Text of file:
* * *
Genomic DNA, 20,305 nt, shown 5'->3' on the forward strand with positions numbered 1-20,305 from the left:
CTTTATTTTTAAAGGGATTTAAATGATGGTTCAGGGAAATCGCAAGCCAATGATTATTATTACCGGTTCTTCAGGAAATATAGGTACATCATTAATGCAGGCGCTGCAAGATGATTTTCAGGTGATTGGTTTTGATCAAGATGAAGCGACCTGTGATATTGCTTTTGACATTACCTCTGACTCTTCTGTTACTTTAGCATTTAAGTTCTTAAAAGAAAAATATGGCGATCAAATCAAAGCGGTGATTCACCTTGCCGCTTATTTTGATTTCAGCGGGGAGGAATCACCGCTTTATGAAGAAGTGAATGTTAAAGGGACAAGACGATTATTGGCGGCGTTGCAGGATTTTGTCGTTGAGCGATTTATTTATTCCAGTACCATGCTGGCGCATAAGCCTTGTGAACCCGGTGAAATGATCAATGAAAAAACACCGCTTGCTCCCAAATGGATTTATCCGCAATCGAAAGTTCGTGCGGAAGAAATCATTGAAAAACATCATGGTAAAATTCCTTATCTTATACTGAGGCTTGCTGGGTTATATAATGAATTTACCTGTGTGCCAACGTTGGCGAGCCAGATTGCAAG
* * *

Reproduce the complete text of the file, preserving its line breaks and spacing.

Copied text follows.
Genomic DNA, 20,305 nt, shown 5'->3' on the forward strand with positions numbered 1-20,305 from the left:
CTTTATTTTTAAAGGGATTTAAATGATGGTTCAGGGAAATCGCAAGCCAATGATTATTATTACCGGTTCTTCAGGAAATATAGGTACATCATTAATGCAGGCGCTGCAAGATGATTTTCAGGTGATTGGTTTTGATCAAGATGAAGCGACCTGTGATATTGCTTTTGACATTACCTCTGACTCTTCTGTTACTTTAGCATTTAAGTTCTTAAAAGAAAAATATGGCGATCAAATCAAAGCGGTGATTCACCTTGCCGCTTATTTTGATTTCAGCGGGGAGGAATCACCGCTTTATGAAGAAGTGAATGTTAAAGGGACAAGACGATTATTGGCGGCGTTGCAGGATTTTGTCGTTGAGCGATTTATTTATTCCAGTACCATGCTGGCGCATAAGCCTTGTGAACCCGGTGAAATGATCAATGAAAAAACACCGCTTGCTCCCAAATGGATTTATCCGCAATCGAAAGTTCGTGCGGAAGAAATCATTGAAAAACATCATGGTAAAATTCCTTATCTTATACTGAGGCTTGCTGGGTTATATAATGAATTTACCTGTGTGCCAACGTTGGCGAGCCAGATTGCAAG